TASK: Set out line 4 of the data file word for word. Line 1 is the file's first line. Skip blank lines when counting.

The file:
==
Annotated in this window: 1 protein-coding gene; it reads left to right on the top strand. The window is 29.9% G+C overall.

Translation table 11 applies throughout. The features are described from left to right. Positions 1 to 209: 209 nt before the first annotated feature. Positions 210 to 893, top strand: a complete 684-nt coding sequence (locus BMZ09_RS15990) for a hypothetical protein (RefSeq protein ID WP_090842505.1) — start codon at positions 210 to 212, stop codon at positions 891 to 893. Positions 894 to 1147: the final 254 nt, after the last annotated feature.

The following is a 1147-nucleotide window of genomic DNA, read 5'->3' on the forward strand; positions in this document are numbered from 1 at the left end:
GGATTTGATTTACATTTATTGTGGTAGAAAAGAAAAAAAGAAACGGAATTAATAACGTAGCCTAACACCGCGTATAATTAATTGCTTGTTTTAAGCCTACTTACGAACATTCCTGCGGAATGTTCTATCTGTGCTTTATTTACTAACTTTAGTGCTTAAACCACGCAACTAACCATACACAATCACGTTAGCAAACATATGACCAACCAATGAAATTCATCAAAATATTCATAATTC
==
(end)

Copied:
GGATTTGATTTACATTTATTGTGGTAGAAAAGAAAAAAAGAAACGGAATTAATAACGTAGCCTAACACCGCGTATAATTAATTGCTTGTTTTAAGCCTACTTACGAACATTCCTGCGGAATGTTCTATCTGTGCTTTATTTACTAACTTTAGTGCTTAAACCACGCAACTAACCATACACAATCACGTTAGCAAACATATGACCAACCAATGAAATTCATCAAAATATTCATAATTC